The chart sets out the three factors that give innovators their ability to drive change where others had simply failed to take action:
- Passion. Innovators are driven. They want to make a difference to the world and aren’t shy about letting people know about it. Without passion, nothing will ever get started.
- Objective. Innovators face the facts. They don’t delude themselves, but take a learning-based attitude that allows them to keep what’s working and ditch what isn’t.
- Persistent. Innovators keep on keeping on. Never giving up in the face of repeated failure is the hallmark of all great innovators. Some of Silicon Valley’s top entrepreneurs were surveyed on what drove their success. Their #1 answer was their ability to ‘experiment fearlessly’ and that means persistence.
If these three characteristics are critical to successful innovation, where are you on the chart?
- Giving up too early. These people have the energy and passion to generate ideas and the ability to sort the wheat from the chaff. However, they don’t have the discipline, resilience or the fearlessness to persist.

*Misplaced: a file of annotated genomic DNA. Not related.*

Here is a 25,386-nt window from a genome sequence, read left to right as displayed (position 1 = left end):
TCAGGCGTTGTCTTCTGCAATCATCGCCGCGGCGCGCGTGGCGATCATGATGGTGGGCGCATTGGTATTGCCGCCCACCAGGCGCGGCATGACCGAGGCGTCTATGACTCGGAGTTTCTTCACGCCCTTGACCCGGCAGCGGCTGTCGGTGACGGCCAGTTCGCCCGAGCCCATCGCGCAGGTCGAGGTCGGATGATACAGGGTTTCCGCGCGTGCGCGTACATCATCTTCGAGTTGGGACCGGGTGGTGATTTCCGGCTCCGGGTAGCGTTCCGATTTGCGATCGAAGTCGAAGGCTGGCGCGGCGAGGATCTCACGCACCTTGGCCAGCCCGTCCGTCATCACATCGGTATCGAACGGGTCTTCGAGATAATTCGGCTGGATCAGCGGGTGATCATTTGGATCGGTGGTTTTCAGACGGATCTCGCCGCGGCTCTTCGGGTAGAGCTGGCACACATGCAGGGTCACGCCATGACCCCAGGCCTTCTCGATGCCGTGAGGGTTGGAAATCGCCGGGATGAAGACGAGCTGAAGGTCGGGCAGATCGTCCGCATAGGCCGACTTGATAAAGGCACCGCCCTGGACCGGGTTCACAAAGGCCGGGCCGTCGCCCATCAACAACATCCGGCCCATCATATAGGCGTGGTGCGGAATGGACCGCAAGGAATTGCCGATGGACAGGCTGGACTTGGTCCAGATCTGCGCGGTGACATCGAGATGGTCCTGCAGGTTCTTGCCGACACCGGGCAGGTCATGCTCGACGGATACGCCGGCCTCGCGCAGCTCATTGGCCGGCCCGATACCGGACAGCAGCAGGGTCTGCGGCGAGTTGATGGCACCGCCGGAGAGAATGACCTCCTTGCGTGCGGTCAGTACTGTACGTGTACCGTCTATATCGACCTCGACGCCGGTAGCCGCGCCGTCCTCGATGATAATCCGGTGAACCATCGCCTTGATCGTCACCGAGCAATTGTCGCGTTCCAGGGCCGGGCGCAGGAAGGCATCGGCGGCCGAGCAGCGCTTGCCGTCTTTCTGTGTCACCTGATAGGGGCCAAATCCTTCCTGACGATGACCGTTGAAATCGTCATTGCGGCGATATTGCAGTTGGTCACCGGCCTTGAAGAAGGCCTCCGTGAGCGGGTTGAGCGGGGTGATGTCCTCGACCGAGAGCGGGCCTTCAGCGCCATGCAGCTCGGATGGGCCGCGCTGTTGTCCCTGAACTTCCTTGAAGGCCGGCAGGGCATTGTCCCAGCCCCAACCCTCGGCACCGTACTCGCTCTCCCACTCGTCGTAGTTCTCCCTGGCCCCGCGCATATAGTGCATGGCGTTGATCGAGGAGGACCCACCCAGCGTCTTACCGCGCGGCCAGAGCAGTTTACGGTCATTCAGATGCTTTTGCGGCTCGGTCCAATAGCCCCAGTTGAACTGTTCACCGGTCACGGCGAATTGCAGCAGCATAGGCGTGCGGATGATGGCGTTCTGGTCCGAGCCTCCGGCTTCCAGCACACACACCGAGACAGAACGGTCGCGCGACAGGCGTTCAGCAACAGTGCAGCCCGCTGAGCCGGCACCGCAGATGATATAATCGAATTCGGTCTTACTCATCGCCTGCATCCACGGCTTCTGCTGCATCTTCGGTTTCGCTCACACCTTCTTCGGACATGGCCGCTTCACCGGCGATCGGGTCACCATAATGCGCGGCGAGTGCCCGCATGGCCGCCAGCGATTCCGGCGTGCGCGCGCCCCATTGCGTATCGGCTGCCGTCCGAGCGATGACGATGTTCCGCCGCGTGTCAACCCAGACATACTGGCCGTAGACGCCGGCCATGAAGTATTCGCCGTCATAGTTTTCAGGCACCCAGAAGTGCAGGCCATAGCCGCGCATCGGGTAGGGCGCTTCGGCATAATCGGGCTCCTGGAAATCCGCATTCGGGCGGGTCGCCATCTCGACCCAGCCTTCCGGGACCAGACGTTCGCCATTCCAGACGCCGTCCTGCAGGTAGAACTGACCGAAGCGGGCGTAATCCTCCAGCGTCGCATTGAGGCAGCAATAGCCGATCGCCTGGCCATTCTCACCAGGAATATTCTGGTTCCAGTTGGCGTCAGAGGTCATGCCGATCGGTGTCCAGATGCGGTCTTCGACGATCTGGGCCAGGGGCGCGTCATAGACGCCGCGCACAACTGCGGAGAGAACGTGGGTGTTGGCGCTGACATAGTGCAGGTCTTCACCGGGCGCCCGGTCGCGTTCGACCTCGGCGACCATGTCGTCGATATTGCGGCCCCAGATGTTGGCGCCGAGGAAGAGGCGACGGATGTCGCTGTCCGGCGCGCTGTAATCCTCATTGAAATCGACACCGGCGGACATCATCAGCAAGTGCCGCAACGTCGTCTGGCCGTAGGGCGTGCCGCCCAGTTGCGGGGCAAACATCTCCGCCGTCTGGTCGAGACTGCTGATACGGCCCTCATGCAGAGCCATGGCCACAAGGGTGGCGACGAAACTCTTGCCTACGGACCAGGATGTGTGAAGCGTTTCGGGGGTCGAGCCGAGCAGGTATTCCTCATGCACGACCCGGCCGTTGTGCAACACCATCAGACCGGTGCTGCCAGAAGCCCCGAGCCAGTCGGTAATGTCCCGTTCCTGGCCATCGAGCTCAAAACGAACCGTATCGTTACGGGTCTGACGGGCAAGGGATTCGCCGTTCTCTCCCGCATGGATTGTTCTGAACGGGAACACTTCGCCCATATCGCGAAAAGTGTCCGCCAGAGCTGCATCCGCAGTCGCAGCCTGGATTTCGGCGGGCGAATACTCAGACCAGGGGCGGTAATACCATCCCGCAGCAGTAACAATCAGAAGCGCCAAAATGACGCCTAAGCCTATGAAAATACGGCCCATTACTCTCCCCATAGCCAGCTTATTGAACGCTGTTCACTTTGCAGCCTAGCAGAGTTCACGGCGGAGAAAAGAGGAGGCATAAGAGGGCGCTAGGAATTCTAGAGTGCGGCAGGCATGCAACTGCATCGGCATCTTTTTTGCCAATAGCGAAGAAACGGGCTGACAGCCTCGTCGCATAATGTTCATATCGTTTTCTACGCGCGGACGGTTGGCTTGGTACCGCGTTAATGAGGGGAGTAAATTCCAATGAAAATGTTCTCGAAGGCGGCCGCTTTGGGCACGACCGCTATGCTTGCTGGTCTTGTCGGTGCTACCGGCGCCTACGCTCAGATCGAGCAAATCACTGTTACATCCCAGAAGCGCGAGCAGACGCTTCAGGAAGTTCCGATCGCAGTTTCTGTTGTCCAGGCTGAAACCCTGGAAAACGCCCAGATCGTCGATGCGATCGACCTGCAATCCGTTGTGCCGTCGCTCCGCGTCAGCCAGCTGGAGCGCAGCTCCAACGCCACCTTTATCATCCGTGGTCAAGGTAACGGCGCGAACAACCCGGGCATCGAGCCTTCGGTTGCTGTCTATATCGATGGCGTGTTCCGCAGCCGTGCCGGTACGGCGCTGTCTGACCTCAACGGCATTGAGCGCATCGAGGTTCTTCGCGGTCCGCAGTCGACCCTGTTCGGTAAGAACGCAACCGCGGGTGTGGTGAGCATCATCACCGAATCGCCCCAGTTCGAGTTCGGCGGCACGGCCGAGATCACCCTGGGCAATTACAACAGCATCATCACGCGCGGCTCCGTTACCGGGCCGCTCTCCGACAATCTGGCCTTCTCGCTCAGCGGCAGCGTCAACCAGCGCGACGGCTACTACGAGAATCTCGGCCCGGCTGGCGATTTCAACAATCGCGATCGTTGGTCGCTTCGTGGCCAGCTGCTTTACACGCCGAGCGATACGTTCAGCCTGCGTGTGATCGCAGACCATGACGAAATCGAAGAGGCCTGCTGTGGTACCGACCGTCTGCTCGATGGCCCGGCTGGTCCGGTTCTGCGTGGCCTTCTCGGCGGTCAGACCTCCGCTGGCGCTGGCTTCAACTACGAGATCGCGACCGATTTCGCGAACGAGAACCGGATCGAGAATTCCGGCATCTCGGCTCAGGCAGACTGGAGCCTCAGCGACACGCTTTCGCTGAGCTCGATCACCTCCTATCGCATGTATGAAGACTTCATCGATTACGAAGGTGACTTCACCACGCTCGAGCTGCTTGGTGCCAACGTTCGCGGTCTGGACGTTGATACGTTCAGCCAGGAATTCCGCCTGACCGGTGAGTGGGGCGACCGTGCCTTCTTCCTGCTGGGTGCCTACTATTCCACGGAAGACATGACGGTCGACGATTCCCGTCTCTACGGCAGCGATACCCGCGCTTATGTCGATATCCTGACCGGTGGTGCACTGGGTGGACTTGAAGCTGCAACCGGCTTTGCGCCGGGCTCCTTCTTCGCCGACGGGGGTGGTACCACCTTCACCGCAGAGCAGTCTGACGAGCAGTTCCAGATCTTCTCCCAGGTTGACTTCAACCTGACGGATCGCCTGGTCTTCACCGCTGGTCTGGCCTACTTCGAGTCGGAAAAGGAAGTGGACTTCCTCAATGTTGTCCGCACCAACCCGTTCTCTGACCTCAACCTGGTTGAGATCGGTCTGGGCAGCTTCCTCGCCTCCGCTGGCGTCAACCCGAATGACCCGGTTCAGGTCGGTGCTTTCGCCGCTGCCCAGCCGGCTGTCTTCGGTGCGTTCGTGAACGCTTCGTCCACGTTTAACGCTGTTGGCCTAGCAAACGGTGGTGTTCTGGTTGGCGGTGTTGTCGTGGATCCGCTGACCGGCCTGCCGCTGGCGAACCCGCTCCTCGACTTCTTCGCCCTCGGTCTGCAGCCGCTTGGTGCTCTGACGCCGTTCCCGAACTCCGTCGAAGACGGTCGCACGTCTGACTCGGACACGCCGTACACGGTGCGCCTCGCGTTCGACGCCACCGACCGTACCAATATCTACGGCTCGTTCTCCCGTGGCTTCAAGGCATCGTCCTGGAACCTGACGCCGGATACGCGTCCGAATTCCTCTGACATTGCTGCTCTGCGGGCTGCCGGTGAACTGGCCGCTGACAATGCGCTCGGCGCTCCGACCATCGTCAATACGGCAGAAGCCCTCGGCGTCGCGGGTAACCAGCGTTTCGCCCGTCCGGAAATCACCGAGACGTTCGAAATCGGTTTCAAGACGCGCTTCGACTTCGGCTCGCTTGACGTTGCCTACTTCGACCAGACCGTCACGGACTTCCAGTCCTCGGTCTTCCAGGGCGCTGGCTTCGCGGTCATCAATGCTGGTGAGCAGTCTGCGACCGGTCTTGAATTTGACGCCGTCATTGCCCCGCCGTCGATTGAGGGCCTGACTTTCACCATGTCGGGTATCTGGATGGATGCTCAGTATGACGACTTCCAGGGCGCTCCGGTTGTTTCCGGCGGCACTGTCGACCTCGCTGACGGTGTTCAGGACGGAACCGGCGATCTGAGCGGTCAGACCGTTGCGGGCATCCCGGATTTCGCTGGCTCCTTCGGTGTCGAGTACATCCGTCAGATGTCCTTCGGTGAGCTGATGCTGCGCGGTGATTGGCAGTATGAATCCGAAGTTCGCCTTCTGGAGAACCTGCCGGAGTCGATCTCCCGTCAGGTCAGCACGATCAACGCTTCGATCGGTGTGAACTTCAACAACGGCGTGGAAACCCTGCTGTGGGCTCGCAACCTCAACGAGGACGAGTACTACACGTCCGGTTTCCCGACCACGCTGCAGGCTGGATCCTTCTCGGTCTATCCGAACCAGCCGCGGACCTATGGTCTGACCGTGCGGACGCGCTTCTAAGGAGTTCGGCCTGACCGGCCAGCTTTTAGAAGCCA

- Failing to learn from experience. These people have the energy to get started and will carry on doing stuff. However, they are blinded to the realities of their experiments and are unable or unwilling to learn from them. Consequently, their ideas seldom make it to successful outcomes.
- Unable to lead. These people have objectivity and persistence. They are great supporters and ‘right-hand women’ but don’t have the passion to get things started, build early momentum and engage others.
- True innovators. These people are the ones who turn ideas into innovation. They combine the vision, the energy, an ability to learn and adapt and the chutzpah to make things happen and overcome any obstacles put in their way. Steve Jobs, Bill Gates, Tim Berners-Lee, Richard Branson, Anita Roddick, Vivienne Westwood and James Dyson all immediately come to mind.
True innovators may not be the easiest people in the world to work with, but they are the heroes that keep driving our species’ amazing progress.
Where do you sit against them and their characteristics, and what could you focus on to become more innovative?